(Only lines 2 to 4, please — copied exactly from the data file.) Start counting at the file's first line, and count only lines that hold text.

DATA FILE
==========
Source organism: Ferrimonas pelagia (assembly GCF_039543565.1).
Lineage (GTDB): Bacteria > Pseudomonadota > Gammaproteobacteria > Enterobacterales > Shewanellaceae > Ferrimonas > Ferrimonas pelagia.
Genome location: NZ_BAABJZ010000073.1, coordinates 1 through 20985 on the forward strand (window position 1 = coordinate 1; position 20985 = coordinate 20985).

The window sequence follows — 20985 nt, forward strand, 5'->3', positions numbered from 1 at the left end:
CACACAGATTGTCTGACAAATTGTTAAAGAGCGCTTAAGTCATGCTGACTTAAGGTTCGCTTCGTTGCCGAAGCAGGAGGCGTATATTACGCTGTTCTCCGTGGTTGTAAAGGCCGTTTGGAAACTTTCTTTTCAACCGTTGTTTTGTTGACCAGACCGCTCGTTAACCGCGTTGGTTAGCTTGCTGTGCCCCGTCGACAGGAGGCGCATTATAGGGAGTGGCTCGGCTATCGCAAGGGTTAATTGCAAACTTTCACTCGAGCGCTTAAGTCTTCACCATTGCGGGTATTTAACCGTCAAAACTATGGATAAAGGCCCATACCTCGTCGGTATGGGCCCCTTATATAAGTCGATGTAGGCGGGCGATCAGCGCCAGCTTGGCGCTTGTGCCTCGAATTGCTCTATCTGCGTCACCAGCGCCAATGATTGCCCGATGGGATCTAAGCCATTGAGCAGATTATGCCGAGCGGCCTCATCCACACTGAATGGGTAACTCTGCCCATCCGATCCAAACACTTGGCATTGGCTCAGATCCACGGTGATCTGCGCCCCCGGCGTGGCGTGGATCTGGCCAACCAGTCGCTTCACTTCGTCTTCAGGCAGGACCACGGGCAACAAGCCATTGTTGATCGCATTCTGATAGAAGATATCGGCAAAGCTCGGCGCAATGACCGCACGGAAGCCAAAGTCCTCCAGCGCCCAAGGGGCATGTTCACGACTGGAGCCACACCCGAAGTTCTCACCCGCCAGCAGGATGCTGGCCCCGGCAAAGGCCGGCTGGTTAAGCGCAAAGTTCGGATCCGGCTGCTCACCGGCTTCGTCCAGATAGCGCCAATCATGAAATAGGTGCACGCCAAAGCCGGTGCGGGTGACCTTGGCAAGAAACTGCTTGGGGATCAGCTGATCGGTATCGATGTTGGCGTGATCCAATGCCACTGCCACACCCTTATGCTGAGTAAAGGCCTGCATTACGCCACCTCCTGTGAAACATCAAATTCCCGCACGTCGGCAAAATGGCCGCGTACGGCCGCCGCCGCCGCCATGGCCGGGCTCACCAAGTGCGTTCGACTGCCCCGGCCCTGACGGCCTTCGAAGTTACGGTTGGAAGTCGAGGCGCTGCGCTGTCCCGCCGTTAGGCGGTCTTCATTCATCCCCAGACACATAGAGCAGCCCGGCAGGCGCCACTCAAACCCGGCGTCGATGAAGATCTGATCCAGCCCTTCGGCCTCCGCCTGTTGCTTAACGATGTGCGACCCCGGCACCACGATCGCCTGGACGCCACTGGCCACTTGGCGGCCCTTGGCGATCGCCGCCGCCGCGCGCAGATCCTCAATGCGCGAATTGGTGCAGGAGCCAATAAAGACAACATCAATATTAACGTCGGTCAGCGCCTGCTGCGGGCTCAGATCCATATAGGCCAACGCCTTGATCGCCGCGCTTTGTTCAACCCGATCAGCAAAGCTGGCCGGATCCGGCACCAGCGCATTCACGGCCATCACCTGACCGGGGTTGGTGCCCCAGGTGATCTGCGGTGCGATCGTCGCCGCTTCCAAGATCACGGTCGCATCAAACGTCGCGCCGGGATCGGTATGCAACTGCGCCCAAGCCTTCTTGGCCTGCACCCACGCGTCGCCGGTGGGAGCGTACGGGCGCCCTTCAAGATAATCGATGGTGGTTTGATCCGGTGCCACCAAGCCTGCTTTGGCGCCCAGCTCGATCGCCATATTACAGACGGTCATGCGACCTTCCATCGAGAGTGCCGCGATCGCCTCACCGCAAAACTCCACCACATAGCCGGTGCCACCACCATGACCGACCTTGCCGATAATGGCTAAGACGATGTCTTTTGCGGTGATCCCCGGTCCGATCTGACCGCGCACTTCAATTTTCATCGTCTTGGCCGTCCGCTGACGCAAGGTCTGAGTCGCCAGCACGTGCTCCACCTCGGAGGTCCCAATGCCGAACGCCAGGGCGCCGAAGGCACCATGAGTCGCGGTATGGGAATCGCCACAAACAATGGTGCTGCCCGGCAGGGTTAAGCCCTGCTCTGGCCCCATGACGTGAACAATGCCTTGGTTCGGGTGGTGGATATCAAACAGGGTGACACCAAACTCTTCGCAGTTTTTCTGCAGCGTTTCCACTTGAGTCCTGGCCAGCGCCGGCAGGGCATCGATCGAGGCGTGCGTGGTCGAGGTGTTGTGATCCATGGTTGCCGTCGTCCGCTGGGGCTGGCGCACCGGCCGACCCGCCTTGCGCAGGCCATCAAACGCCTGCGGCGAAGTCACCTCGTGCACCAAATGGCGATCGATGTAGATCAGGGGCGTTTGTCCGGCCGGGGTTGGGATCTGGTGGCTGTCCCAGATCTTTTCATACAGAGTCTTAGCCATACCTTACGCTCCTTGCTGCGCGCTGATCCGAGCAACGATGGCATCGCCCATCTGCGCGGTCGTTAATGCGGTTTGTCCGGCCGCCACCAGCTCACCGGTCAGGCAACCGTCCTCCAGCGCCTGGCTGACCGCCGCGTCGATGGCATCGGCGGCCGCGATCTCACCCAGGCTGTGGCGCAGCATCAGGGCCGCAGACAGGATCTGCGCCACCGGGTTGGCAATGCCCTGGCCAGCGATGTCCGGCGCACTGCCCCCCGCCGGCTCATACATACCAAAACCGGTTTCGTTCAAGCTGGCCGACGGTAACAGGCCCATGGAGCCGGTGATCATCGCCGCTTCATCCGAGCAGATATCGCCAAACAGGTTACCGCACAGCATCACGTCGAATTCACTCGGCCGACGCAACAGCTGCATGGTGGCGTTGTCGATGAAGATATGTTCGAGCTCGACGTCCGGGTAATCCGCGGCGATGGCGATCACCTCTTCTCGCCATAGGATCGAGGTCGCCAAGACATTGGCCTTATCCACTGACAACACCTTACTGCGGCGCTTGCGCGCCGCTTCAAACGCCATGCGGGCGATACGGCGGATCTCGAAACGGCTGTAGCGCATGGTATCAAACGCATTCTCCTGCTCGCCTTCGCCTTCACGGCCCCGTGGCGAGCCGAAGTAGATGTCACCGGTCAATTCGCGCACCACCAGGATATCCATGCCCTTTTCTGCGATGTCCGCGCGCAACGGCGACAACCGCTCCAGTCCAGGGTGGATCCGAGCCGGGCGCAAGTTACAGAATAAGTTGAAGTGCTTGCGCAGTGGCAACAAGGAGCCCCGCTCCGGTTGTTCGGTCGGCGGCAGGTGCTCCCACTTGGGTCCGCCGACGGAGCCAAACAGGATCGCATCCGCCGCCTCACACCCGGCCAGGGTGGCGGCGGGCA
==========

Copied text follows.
Lineage (GTDB): Bacteria > Pseudomonadota > Gammaproteobacteria > Enterobacterales > Shewanellaceae > Ferrimonas > Ferrimonas pelagia.
Genome location: NZ_BAABJZ010000073.1, coordinates 1 through 20985 on the forward strand (window position 1 = coordinate 1; position 20985 = coordinate 20985).

The window sequence follows — 20985 nt, forward strand, 5'->3', positions numbered from 1 at the left end: